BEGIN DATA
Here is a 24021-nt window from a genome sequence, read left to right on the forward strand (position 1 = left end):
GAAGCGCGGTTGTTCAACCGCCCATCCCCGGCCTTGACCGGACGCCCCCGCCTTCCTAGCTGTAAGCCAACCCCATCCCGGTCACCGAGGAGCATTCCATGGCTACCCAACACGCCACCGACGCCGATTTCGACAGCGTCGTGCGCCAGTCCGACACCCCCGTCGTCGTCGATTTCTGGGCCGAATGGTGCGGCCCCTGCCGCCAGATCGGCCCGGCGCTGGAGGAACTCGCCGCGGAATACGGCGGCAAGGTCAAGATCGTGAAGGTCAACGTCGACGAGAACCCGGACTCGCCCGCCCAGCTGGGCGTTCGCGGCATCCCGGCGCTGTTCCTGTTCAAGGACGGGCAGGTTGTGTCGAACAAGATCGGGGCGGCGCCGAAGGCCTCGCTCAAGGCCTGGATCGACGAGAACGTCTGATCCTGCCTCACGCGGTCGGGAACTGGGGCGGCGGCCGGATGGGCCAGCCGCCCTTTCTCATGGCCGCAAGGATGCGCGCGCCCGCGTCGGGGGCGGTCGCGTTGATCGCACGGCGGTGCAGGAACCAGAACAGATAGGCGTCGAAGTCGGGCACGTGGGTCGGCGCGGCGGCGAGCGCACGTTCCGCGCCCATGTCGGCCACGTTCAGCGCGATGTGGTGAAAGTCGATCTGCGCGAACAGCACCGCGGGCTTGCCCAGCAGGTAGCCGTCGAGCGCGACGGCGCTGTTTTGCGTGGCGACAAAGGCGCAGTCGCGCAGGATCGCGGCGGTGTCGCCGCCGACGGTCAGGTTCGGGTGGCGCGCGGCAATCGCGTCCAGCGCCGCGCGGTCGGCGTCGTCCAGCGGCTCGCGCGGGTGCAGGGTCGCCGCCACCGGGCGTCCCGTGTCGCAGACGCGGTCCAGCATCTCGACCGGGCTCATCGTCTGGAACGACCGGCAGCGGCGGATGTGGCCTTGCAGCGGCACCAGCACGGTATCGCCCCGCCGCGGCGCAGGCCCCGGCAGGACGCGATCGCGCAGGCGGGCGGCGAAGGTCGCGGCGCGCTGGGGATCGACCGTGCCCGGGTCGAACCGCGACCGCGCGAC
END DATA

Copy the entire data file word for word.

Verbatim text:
Here is a 24021-nt window from a genome sequence, read left to right on the forward strand (position 1 = left end):
GAAGCGCGGTTGTTCAACCGCCCATCCCCGGCCTTGACCGGACGCCCCCGCCTTCCTAGCTGTAAGCCAACCCCATCCCGGTCACCGAGGAGCATTCCATGGCTACCCAACACGCCACCGACGCCGATTTCGACAGCGTCGTGCGCCAGTCCGACACCCCCGTCGTCGTCGATTTCTGGGCCGAATGGTGCGGCCCCTGCCGCCAGATCGGCCCGGCGCTGGAGGAACTCGCCGCGGAATACGGCGGCAAGGTCAAGATCGTGAAGGTCAACGTCGACGAGAACCCGGACTCGCCCGCCCAGCTGGGCGTTCGCGGCATCCCGGCGCTGTTCCTGTTCAAGGACGGGCAGGTTGTGTCGAACAAGATCGGGGCGGCGCCGAAGGCCTCGCTCAAGGCCTGGATCGACGAGAACGTCTGATCCTGCCTCACGCGGTCGGGAACTGGGGCGGCGGCCGGATGGGCCAGCCGCCCTTTCTCATGGCCGCAAGGATGCGCGCGCCCGCGTCGGGGGCGGTCGCGTTGATCGCACGGCGGTGCAGGAACCAGAACAGATAGGCGTCGAAGTCGGGCACGTGGGTCGGCGCGGCGGCGAGCGCACGTTCCGCGCCCATGTCGGCCACGTTCAGCGCGATGTGGTGAAAGTCGATCTGCGCGAACAGCACCGCGGGCTTGCCCAGCAGGTAGCCGTCGAGCGCGACGGCGCTGTTTTGCGTGGCGACAAAGGCGCAGTCGCGCAGGATCGCGGCGGTGTCGCCGCCGACGGTCAGGTTCGGGTGGCGCGCGGCAATCGCGTCCAGCGCCGCGCGGTCGGCGTCGTCCAGCGGCTCGCGCGGGTGCAGGGTCGCCGCCACCGGGCGTCCCGTGTCGCAGACGCGGTCCAGCATCTCGACCGGGCTCATCGTCTGGAACGACCGGCAGCGGCGGATGTGGCCTTGCAGCGGCACCAGCACGGTATCGCCCCGCCGCGGCGCAGGCCCCGGCAGGACGCGATCGCGCAGGCGGGCGGCGAAGGTCGCGGCGCGCTGGGGATCGACCGTGCCCGGGTCGAACCGCGACCGCGCGAC